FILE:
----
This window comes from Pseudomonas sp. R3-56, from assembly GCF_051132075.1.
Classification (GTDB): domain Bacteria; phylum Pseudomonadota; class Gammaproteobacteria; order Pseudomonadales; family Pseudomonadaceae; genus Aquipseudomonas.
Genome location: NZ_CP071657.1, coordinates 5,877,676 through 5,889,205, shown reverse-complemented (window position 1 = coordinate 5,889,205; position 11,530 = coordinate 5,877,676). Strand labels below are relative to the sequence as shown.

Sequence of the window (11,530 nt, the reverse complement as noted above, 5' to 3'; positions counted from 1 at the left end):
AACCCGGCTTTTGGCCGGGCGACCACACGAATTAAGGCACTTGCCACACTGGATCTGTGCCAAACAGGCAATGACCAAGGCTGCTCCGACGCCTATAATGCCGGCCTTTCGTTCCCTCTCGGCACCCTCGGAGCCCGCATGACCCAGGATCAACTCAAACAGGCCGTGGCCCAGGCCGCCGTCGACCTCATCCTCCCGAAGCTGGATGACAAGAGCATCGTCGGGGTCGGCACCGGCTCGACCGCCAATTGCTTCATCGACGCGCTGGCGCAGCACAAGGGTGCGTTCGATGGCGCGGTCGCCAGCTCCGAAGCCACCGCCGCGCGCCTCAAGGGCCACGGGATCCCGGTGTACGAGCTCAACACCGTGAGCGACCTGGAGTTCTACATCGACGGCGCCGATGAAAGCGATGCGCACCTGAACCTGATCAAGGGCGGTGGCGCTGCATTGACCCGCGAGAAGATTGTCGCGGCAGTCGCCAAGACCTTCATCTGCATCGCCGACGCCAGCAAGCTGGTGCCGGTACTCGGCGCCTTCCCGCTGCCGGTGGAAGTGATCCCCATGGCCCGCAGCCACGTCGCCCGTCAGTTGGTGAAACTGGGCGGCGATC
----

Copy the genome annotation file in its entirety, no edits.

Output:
This window comes from Pseudomonas sp. R3-56, from assembly GCF_051132075.1.
Classification (GTDB): domain Bacteria; phylum Pseudomonadota; class Gammaproteobacteria; order Pseudomonadales; family Pseudomonadaceae; genus Aquipseudomonas.
Genome location: NZ_CP071657.1, coordinates 5,877,676 through 5,889,205, shown reverse-complemented (window position 1 = coordinate 5,889,205; position 11,530 = coordinate 5,877,676). Strand labels below are relative to the sequence as shown.

Sequence of the window (11,530 nt, the reverse complement as noted above, 5' to 3'; positions counted from 1 at the left end):
AACCCGGCTTTTGGCCGGGCGACCACACGAATTAAGGCACTTGCCACACTGGATCTGTGCCAAACAGGCAATGACCAAGGCTGCTCCGACGCCTATAATGCCGGCCTTTCGTTCCCTCTCGGCACCCTCGGAGCCCGCATGACCCAGGATCAACTCAAACAGGCCGTGGCCCAGGCCGCCGTCGACCTCATCCTCCCGAAGCTGGATGACAAGAGCATCGTCGGGGTCGGCACCGGCTCGACCGCCAATTGCTTCATCGACGCGCTGGCGCAGCACAAGGGTGCGTTCGATGGCGCGGTCGCCAGCTCCGAAGCCACCGCCGCGCGCCTCAAGGGCCACGGGATCCCGGTGTACGAGCTCAACACCGTGAGCGACCTGGAGTTCTACATCGACGGCGCCGATGAAAGCGATGCGCACCTGAACCTGATCAAGGGCGGTGGCGCTGCATTGACCCGCGAGAAGATTGTCGCGGCAGTCGCCAAGACCTTCATCTGCATCGCCGACGCCAGCAAGCTGGTGCCGGTACTCGGCGCCTTCCCGCTGCCGGTGGAAGTGATCCCCATGGCCCGCAGCCACGTCGCCCGTCAGTTGGTGAAACTGGGCGGCGATC